Group of Muskegon residents get to see wind turbine parts unloaded from … – Muskegon Chronicle

October 5, 2012 by  
Filed under Green Energy News

Dave Alexander |


Dave Alexander |

The Muskegon Chronicle

on October 04, 2012 at 6:18 PM

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MUSKEGON, MI – The wind turbine blades coming off the foreign ships at the Mart Dock on Muskegon Lake are big from a distance, but they look a lot bigger up close.

Mart Dock tour

Just ask the 60 or so Muskegon-area residents who got a rare tour Thursday of the commercial dock on Muskegon Lake.

The wind power and Great Lakes shipping fans saw West Michigan crews offloading the last of 31 German-made wind turbine blades from the foreign cargo ship Amstelborg, which is German owned and of Dutch registry.

The 22,000-pound blades that are 192 feet long were stacked on the Mart Dock for overland shipment to the Beebe Community Wind Farm near Ithaca in Gratiot County. A convoy of seven trucks – three carrying blades and four carrying turbine tower sections from South Korea – leaves the Mart Dock for a trip through downtown Muskegon and east on Apple Avenue every morning Mondays through Thursdays.

“They are huge, no doubt,” said Mike Smith, a Muskegon resident who is a retired production worker from the former Sappi paper mill. “I have come out and watched them move those blades from the gate. I just wanted to get a close-up look.

Smith said he is in awe of the West Michigan longshoremen and local crane operators from Erickson’s Inc. from North Muskegon.

“They sure know what they are doing,” he said of the workers, who include specialized truck operators from two companies in Indiana. “The expertise they need to have is just amazing.”

The Mart Dock opened its gates to the public for a noontime tour to watch workers handle the wind turbine parts and offload the 462-foot Amstelborg because local residents have expressed so much interest in the port activities associated with the seven foreign vessels coming here with the equipment from Germany and South Korea.

“We want to promote wind power and the movement of this kind of equipment through Muskegon’s port,” said Max McKee, chairman of the Muskegon-based Sand Products Corp. – parent company of the Mart Dock. “And this was just going to be fun.”

McKee said that opening up the historic Mart Dock for the tour was in the spirit of the “Love Muskegon” movement, created by a group of young professionals in town who are promoting and celebrating what is good about their community. The Mart Dock catered sandwiches for their noon guests from the nearby Fatty Lumpkins Sandwich Shack.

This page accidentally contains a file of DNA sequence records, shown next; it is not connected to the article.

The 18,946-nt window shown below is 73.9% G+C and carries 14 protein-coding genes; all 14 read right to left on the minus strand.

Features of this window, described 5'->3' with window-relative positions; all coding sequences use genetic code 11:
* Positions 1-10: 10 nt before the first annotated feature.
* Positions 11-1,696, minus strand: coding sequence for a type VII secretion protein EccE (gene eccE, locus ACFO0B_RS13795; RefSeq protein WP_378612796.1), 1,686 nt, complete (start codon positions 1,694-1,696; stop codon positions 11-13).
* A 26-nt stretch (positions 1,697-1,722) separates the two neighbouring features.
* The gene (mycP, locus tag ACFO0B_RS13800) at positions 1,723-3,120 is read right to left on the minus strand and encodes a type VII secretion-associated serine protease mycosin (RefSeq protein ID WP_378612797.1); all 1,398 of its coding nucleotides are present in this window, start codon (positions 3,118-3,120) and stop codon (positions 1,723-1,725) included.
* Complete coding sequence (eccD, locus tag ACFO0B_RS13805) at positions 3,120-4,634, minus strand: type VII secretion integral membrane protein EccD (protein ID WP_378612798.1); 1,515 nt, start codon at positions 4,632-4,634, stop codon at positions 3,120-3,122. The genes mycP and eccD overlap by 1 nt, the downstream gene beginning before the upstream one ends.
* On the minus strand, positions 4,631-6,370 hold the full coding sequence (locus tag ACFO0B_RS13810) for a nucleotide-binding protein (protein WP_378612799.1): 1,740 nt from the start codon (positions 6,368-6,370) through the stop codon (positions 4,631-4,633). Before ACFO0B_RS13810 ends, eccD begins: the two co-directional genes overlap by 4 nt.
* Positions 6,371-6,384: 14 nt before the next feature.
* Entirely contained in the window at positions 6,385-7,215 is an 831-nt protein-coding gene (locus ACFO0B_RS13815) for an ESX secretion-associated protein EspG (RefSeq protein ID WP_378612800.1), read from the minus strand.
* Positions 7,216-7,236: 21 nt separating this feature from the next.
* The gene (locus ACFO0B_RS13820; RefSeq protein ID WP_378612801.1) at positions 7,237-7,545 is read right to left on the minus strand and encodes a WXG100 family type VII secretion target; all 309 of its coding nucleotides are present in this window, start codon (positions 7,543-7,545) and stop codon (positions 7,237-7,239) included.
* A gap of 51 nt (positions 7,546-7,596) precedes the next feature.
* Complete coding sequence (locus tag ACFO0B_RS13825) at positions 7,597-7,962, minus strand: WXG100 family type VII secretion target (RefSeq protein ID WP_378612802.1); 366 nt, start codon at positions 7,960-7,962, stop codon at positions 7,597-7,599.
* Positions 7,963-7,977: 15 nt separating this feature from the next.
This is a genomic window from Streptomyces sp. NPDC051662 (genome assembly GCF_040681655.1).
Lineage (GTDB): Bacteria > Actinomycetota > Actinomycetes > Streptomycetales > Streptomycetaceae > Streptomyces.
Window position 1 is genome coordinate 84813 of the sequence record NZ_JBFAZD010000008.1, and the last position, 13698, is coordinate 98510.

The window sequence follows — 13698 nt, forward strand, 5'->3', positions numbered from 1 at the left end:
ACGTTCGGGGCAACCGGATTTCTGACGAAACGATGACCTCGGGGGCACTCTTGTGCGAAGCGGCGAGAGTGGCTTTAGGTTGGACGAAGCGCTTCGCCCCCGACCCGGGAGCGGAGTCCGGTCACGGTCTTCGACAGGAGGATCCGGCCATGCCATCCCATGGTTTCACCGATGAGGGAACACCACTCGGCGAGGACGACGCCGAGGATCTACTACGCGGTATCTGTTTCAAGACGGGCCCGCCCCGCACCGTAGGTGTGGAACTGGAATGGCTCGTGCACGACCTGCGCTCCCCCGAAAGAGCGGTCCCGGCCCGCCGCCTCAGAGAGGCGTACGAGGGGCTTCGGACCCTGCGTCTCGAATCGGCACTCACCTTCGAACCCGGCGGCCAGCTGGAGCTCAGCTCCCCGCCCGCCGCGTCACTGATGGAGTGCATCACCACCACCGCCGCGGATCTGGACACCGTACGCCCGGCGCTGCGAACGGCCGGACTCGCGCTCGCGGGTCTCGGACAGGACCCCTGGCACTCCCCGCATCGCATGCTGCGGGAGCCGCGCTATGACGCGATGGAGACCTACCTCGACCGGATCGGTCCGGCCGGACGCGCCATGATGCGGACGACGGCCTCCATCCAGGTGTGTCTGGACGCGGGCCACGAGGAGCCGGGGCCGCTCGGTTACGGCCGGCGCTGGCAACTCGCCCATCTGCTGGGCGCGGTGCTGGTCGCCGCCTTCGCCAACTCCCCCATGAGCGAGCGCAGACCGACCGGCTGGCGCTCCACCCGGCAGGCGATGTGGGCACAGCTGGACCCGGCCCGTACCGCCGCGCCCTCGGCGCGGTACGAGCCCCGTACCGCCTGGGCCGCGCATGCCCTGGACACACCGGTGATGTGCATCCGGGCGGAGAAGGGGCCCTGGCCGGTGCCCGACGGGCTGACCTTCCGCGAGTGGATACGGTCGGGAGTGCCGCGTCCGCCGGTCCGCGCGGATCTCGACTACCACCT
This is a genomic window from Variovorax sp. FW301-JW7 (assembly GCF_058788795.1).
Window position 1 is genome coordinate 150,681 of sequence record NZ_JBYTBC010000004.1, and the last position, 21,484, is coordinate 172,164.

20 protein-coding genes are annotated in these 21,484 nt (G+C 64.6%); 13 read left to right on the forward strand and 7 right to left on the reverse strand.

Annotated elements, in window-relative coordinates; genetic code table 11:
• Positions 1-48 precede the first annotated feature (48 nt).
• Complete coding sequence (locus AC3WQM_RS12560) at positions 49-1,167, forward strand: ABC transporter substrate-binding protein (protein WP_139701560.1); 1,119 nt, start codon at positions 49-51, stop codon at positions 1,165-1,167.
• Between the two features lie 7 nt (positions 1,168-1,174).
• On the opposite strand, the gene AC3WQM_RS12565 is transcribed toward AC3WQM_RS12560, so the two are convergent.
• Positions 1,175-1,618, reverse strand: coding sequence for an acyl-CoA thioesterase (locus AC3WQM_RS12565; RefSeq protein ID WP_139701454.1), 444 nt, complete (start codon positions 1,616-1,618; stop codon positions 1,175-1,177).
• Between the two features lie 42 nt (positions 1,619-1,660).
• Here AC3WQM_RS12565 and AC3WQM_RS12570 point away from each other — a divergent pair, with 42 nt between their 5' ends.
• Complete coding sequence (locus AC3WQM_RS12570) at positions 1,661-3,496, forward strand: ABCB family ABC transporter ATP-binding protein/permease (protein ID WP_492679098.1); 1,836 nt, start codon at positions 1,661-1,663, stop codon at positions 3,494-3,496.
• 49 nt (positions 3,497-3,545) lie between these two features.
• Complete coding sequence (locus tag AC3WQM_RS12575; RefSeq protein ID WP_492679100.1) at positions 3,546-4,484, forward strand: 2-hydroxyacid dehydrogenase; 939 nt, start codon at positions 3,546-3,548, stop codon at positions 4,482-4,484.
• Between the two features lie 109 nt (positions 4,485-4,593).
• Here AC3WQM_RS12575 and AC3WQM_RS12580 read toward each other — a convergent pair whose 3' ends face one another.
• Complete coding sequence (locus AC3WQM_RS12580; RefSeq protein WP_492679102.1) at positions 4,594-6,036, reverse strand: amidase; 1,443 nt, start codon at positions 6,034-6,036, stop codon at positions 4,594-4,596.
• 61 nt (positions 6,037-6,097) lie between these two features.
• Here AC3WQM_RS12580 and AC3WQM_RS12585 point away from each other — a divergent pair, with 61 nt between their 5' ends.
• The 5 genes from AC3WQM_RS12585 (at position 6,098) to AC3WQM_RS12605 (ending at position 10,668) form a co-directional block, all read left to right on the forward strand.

Cargo ship Amstelborg arrives in Muskegon

Sand Products’ Ed Hogan and Nordex field quality engineer Devin Linehan provided technical information for the tour guests and answered questions. Nordex is the wind turbine company supplying the Beebe wind farm, a Chicago-based company with more than a dozen wind developments from Maryland to Colorado.

The first question from the pro-West Michigan visitors is why such parts had to be sourced in Germany and South Korea. Linehan explained that the “value-added” portion of the 43 turbines being constructed in Gratiot County – the hubs, gear box and generator in the “nacelle” – are produced in the company’s Arkansas plant.

However, Nordex was unable to secure blades and tower sections from U.S. sources due to the disruption in the domestic wind energy manufacturing sector from the Congressional delay in reauthorizing the federal “production tax credit” that provides an economic incentive for wind turbines, Linehan. With the uncertainty of Congressional action, production was halted at several U.S. plants and 2013 turbine construction was moved into the 2012 construction season.

There were no blades or tower section available for the Beebe wind farm, which will be completed and producing energy by the end of the year. The alternative energy tax credits are expected to be reauthorized after the Nov. 6 election but such a delay created a lost year of domestic production, Linehan said.

The Mart Dock tour was a family affair for Dona Morgan of Norton Shores, who came with her children and grandchildren. The registered nurse at Mercy Health Partners Hackley Campus said she was glad Thursday was her day off.

“I am really impressed with how large these things are,” Morgan said watching the Amstelborg be unloaded from a loading dock deck on the east end of a Mart Dock warehouse. “It is quite a production.”

The increased port activity began with the first of the seven foreign ships arriving Aug. 22. The Amstelborg was expected to leave Muskegon late in the day Thursday as the fifth of the series of ships – the Marlene Green – was steaming south on Lake Michigan headed for Muskegon.

The 462-foot Marlene Green will enter the Muskegon port with turbine tower sections from South Korea either early Thursday evening or at first light Friday morning. The last two foreign ships with blades from Germany will be in Muskegon later this fall, Hogan said.

“Muskegon has not had something like this in a long time,” Smith said.


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